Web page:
The emerging metaphor for the Association of South East Asia Nations (ASEAN) is that of a swan: elegant, graceful and apparently motionless. But below the surface of the water, the swan paddles actively. Such was the Singapore’s Minister of Trade & Industry’s description of ASEAN’s protracted efforts to reach tariff-free status by 2015. ASEAN ministers met 41 times in 2011 to negotiate the elimination of tariff barriers and address non-tariff barriers. But despite multiple meetings, accomplishments in the trade area are few.
This may be explained by the expansion of ASEAN from the original 5 members in 1967 to the present 10, with economies ranging from the highly developed Singapore to the underdeveloped economy of Myanmar. Ministers of Commerce for Thailand, Malaysia, Singapore and Myanmar, as well as businessmen from Indonesia and the Philippines, gathered at the World Economic Forum (WEF), aspired to common standards for food products, drugs and electrical goods, but acknowledged that progress was slow. Instead, greater priority was given to confidence building measures, gradualism and consultation. These values recall ASEAN’s purpose in the mid-1960s as an association of like-minded anti-communist and stable nations. Meantime, the world has radically changed.
Currently, little “ASEAN consciousness” exists. Thailand, with full employment, dares to advocate the free movement of people. Singapore contemplates closer integration of financial markets, but unequal economic development within the Association makes cohesion difficult. For the first time in over twenty years, a representative of the government of Myanmar attended the WEF. He announced that Myanmar will participate in a single non-tariff market. Confidently, he advocated the geopolitical advantages of a country rich in mineral resources and poised between China and India. The Minister was either a gambler, or capable of predicting the next stage in Asian trade.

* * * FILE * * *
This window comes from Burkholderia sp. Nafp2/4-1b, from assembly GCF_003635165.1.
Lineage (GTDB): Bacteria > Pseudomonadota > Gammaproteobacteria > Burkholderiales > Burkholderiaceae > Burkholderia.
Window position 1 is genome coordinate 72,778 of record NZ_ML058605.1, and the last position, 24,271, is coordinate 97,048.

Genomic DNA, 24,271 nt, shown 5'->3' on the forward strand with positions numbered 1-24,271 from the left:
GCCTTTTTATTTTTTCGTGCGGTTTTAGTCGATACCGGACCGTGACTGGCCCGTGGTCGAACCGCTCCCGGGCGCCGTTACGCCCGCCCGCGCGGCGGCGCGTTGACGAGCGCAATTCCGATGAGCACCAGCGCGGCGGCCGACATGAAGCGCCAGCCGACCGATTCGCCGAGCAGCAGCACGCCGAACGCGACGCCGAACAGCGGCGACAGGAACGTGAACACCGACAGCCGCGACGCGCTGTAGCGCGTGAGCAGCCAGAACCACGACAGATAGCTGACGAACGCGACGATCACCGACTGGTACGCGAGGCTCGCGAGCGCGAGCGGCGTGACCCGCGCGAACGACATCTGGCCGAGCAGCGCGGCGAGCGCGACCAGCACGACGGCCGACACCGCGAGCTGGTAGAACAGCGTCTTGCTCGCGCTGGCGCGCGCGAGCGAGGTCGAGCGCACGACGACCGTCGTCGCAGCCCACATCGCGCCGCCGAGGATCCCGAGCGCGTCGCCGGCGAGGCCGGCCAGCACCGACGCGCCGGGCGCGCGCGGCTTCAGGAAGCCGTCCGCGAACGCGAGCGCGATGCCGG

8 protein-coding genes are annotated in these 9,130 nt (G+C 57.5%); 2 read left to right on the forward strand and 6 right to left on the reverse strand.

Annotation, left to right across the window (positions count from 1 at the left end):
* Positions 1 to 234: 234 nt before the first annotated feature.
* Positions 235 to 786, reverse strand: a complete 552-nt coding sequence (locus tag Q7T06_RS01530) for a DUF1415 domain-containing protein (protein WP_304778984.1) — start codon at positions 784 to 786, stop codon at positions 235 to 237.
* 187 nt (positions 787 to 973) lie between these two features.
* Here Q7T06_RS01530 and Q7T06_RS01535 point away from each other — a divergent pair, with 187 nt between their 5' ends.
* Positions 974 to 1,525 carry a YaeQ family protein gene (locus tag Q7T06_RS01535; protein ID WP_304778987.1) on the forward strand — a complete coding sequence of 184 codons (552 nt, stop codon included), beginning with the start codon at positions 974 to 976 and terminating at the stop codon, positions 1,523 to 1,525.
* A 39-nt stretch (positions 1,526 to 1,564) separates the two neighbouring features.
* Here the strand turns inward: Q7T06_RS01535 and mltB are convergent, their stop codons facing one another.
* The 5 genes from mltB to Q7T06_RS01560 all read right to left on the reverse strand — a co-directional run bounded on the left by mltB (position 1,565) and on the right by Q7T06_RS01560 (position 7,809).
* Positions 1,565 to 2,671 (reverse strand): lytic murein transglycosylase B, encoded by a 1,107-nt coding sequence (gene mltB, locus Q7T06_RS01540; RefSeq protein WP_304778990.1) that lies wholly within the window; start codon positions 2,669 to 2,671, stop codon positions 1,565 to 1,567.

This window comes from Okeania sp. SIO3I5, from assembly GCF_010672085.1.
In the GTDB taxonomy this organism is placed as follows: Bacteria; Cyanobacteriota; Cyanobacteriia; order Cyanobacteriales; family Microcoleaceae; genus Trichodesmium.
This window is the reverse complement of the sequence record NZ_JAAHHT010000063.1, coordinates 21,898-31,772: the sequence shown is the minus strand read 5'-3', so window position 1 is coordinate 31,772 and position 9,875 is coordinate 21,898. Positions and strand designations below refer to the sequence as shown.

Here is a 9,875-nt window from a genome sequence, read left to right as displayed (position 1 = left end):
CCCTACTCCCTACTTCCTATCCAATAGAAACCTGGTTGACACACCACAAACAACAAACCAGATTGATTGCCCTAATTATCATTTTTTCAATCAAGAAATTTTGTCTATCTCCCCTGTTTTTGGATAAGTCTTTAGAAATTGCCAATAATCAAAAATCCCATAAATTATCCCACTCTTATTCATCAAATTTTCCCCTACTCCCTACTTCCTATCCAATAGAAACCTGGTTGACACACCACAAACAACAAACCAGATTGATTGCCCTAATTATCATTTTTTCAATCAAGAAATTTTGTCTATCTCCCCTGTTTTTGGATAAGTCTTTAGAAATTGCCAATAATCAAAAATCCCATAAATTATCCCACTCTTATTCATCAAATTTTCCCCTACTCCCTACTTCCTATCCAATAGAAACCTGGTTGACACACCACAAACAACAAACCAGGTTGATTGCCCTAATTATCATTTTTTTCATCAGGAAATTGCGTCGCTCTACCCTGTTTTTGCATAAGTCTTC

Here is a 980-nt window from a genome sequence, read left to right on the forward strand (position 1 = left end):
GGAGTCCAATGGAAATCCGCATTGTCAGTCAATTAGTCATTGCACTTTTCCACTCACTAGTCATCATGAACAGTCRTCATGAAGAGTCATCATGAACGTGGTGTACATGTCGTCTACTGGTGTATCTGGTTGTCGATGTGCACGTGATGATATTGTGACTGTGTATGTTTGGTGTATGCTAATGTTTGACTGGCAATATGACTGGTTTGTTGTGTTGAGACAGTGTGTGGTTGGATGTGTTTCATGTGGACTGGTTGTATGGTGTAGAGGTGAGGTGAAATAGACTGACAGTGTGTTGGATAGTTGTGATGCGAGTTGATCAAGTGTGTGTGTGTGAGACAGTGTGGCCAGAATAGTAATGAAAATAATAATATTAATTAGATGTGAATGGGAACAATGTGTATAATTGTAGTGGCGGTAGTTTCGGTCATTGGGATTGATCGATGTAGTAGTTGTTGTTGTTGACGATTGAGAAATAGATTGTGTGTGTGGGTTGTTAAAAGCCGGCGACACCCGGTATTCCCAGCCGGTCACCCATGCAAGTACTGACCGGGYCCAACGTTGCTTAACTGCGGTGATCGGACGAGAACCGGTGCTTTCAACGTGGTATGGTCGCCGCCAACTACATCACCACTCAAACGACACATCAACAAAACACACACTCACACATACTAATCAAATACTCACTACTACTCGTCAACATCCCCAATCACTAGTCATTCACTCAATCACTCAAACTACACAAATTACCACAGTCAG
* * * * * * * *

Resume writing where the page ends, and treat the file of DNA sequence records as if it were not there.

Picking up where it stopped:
ASEAN’s graceful swan now confronts the fast moving policy towards a Trans Pacific Partnership (TPP). TPP aims for free trade and finds urgency in Washington’s tilt toward Asia. Thus, ASEAN’s swan meets the rambunctious goose. The ministers at Davos expressed uncertainty on how to engage. They expressed reluctance to compete with outsiders. Lacking confidence to confront on their own, they suggested that the 6 friends of ASEAN, specifically Japan, act as a bridge between ASEAN and the emerging TPP.
This reluctance was strange given that Singapore is one of the founders of TPP and most ASEAN members are also members of the Asia-Pacific Economic Cooperation (APEC). Also, reference to Japan may have anticipated its membership in TPP, but to date the Japanese government has not made a firm commitment to join. The explanation is to be found in the desire of most ASEAN leaders to continue measured integration without TPP pressure to liberalize trade faster. The swan moves slowly and not always forward, but above all it seeks to avoid turbulence. The goose may dislocate this pattern.
Washington may not acknowledge this anxiety, but President Obama, unlike his predecessor, has attended two ASEAN summits. His commitment should demonstrate U.S. willingness to mediate and ensure that there is plentiful space within Asia for both birds to swim and prosper. That space now includes Myanmar.